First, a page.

by Frye Gaillard, New South Books, 2012; 206 pages; $27.95
“Whatever the books that have touched our hearts — whether through joy, discomfort, inspiration or escape — those are the encounters that are worth celebrating, and preferences none of us need to defend.”
So ends this deeply personal collection of essays by Frye Galliard, writer-in-residence at the University of South Alabama, concerning what in modern literature has had an impact on his life. Each of the essays centers on a particular theme, and in so doing, Gaillard is able to subtly examine modern life, particularly the modern South, with an historian’s eye and, always, a reader’s joy.
It was not fairy tales that brought Gaillard to the thrill of reading. He impishly notes in the first words of his first essay that fairy tales were “as far as I could tell, stories of cannibalism and mayhem in which giants and witches, tigers and wolves did their best to eat small children.” It was instead his Aunt Mamie’s tales of the Revolutionary War that enchanted him.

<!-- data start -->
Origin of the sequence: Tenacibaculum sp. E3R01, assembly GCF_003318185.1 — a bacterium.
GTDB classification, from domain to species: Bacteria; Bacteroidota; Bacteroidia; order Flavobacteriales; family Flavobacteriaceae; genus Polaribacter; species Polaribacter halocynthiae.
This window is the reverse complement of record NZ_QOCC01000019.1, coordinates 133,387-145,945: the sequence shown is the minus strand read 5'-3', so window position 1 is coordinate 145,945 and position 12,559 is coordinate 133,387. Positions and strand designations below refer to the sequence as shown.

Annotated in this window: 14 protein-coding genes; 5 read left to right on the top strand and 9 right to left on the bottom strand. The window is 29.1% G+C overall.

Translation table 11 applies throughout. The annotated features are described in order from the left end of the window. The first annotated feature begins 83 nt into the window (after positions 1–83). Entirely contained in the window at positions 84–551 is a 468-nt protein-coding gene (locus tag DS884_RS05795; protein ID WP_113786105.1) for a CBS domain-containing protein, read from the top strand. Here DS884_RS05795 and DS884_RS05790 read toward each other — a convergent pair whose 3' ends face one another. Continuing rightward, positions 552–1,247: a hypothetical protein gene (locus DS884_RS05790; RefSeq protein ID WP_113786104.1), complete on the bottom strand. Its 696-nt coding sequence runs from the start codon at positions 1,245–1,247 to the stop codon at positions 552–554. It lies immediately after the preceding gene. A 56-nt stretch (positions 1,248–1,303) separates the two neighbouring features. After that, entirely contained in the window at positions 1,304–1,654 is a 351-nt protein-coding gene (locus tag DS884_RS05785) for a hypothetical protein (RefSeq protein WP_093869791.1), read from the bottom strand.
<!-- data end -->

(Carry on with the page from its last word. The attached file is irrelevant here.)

In the fourth grade, Gaillard discovered “Johnny Tremain” — “the tale of a boy in Revolutionary Boston ... initially unaware ... of the turbulent history taking shape around him.” From that point on, because there wasn’t a television in his home for years, he celebrated the joy of books with his parents nearly every evening. It is that combination of joys — the joy of reading and of history — that infuse his essays any number of times.
Gaillard champions women who wrote of our modern South — Eudora Welty, Flannery O’Connor, Carson McCullars and Lillian Smith. His section on Harper Lee and “To Kill a Mockingbird” is especially affecting. He also finds much to admire in Southern masters such as William Faulkner and much to hope for from Rick Bragg and Pat Conroy.
Specific social issues have been a part of his reading: race (Richard Wright, James Baldwin), the Holocaust (Elie Wiesel, Anne Frank), war (John Hersey, Kurt Vonnegut). He seamlessly links the poetry he finds in the lyrics of Woody Guthrie’s songs to the poetry his finds in the prose of John Steinbeck’s “The Grapes of Wrath.”
He finds pleasures in a writer’s sense of place (Peter Mattheissen and the Amazon, David Guterson and the American Northwest) in equal proportion to the pleasures of place in Robert Penn Warren’s Southern classic “All the King’s Men.”
“The Books that Mattered: A Reader’s Memoir” is about one book lover’s ardor. We book lovers are awfully strange birds, aren’t we? We’ll nod in agreement at many of Gaillard’s choices. And we’ll challenge just as many of his other choices — even as we know that on our own bookshelves as well are “preferences none of us need to defend.”
Steven Whitton is a professor of English at Jacksonville State University.